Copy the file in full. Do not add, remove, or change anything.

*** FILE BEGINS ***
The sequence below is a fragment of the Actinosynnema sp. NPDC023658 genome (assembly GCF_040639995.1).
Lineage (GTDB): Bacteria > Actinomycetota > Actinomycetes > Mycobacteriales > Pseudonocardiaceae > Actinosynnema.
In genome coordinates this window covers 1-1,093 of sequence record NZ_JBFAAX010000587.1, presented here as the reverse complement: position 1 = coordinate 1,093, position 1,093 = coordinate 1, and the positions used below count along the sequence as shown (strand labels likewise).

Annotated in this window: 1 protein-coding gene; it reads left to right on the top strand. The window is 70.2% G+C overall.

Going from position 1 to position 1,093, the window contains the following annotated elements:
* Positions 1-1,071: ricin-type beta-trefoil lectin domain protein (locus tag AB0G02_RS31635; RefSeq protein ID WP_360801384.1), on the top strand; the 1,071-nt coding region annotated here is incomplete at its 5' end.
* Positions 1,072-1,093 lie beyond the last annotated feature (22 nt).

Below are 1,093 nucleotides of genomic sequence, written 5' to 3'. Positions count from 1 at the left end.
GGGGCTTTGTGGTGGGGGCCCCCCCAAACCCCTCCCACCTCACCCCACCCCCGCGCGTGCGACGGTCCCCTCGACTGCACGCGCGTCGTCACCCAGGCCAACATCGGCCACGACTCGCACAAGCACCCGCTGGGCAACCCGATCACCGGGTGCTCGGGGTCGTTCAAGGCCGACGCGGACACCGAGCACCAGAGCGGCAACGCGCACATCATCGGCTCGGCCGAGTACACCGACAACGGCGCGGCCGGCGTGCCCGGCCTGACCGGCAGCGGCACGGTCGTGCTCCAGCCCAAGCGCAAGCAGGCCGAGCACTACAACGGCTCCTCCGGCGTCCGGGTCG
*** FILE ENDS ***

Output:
The sequence below is a fragment of the Actinosynnema sp. NPDC023658 genome (assembly GCF_040639995.1).
Lineage (GTDB): Bacteria > Actinomycetota > Actinomycetes > Mycobacteriales > Pseudonocardiaceae > Actinosynnema.
In genome coordinates this window covers 1-1,093 of sequence record NZ_JBFAAX010000587.1, presented here as the reverse complement: position 1 = coordinate 1,093, position 1,093 = coordinate 1, and the positions used below count along the sequence as shown (strand labels likewise).

Annotated in this window: 1 protein-coding gene; it reads left to right on the top strand. The window is 70.2% G+C overall.

Going from position 1 to position 1,093, the window contains the following annotated elements:
* Positions 1-1,071: ricin-type beta-trefoil lectin domain protein (locus tag AB0G02_RS31635; RefSeq protein ID WP_360801384.1), on the top strand; the 1,071-nt coding region annotated here is incomplete at its 5' end.
* Positions 1,072-1,093 lie beyond the last annotated feature (22 nt).

Below are 1,093 nucleotides of genomic sequence, written 5' to 3'. Positions count from 1 at the left end.
GGGGCTTTGTGGTGGGGGCCCCCCCAAACCCCTCCCACCTCACCCCACCCCCGCGCGTGCGACGGTCCCCTCGACTGCACGCGCGTCGTCACCCAGGCCAACATCGGCCACGACTCGCACAAGCACCCGCTGGGCAACCCGATCACCGGGTGCTCGGGGTCGTTCAAGGCCGACGCGGACACCGAGCACCAGAGCGGCAACGCGCACATCATCGGCTCGGCCGAGTACACCGACAACGGCGCGGCCGGCGTGCCCGGCCTGACCGGCAGCGGCACGGTCGTGCTCCAGCCCAAGCGCAAGCAGGCCGAGCACTACAACGGCTCCTCCGGCGTCCGGGTCG